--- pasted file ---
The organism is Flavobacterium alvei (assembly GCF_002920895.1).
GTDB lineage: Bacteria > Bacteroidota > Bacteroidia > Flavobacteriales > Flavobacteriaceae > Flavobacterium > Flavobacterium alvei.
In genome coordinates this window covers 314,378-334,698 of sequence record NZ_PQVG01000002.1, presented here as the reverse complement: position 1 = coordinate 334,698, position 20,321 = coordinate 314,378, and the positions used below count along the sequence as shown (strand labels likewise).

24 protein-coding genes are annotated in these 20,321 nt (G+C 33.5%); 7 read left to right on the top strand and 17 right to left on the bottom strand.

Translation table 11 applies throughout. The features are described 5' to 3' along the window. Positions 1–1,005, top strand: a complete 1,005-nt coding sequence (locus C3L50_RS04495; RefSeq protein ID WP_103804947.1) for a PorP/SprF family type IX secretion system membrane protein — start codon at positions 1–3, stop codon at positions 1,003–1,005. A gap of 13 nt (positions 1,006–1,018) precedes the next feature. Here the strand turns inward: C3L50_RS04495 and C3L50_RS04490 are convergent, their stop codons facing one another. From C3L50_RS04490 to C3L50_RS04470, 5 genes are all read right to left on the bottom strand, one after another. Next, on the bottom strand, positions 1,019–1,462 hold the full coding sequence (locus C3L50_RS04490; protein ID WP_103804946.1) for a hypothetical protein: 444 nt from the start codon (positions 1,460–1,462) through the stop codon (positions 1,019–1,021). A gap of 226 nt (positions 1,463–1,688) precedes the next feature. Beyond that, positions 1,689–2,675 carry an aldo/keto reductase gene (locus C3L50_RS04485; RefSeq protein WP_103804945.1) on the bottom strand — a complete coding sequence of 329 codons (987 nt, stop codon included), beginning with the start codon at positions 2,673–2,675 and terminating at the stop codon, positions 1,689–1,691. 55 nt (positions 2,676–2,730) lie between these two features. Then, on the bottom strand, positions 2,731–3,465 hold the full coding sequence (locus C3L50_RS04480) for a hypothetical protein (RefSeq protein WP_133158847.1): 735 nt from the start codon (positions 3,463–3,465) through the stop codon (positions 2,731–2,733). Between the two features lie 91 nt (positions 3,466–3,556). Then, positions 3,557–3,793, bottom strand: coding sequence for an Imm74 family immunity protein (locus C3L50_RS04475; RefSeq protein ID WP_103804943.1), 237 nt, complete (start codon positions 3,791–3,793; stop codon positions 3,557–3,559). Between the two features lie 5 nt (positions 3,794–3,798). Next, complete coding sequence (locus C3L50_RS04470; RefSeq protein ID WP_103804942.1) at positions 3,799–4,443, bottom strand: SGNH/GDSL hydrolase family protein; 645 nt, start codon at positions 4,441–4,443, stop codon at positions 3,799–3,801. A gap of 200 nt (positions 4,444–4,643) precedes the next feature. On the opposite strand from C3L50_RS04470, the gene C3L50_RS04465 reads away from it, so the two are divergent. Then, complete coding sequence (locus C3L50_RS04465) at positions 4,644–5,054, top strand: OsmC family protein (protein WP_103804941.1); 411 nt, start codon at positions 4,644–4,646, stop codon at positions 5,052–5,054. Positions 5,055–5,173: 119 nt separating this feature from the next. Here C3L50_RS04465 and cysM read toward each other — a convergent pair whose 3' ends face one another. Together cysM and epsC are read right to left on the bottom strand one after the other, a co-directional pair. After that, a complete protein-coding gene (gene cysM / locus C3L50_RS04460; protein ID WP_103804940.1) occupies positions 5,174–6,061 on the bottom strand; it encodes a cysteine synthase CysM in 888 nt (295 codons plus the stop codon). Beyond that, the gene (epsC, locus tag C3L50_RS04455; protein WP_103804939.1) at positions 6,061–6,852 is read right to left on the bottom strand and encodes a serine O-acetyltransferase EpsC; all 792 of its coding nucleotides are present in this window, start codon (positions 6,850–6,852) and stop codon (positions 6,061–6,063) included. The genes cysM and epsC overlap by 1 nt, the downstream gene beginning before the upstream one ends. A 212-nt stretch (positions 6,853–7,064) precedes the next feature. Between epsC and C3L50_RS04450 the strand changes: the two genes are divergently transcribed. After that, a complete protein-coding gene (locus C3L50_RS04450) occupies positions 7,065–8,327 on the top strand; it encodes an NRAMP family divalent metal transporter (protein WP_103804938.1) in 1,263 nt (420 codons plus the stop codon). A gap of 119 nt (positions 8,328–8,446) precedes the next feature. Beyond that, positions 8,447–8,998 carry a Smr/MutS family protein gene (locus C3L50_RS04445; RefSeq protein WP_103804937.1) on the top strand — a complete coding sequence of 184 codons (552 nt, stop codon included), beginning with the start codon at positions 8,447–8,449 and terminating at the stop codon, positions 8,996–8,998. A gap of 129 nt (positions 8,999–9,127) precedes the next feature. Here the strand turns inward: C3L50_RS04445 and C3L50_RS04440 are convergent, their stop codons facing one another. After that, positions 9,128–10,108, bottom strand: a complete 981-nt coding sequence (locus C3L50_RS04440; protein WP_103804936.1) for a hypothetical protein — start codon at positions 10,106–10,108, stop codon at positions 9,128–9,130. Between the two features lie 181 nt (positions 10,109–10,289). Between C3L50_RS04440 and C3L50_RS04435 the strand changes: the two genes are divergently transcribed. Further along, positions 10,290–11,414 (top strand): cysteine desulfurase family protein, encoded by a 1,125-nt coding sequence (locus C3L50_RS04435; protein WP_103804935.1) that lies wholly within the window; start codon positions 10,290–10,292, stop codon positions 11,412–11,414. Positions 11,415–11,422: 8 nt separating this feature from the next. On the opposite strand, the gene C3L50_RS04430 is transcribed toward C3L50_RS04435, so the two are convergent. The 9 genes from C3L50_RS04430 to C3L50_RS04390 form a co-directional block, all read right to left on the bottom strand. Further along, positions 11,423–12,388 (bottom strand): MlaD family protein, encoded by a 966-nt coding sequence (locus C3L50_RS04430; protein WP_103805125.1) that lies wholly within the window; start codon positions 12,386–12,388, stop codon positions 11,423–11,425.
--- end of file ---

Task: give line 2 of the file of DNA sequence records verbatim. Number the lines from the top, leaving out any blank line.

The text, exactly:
GTDB lineage: Bacteria > Bacteroidota > Bacteroidia > Flavobacteriales > Flavobacteriaceae > Flavobacterium > Flavobacterium alvei.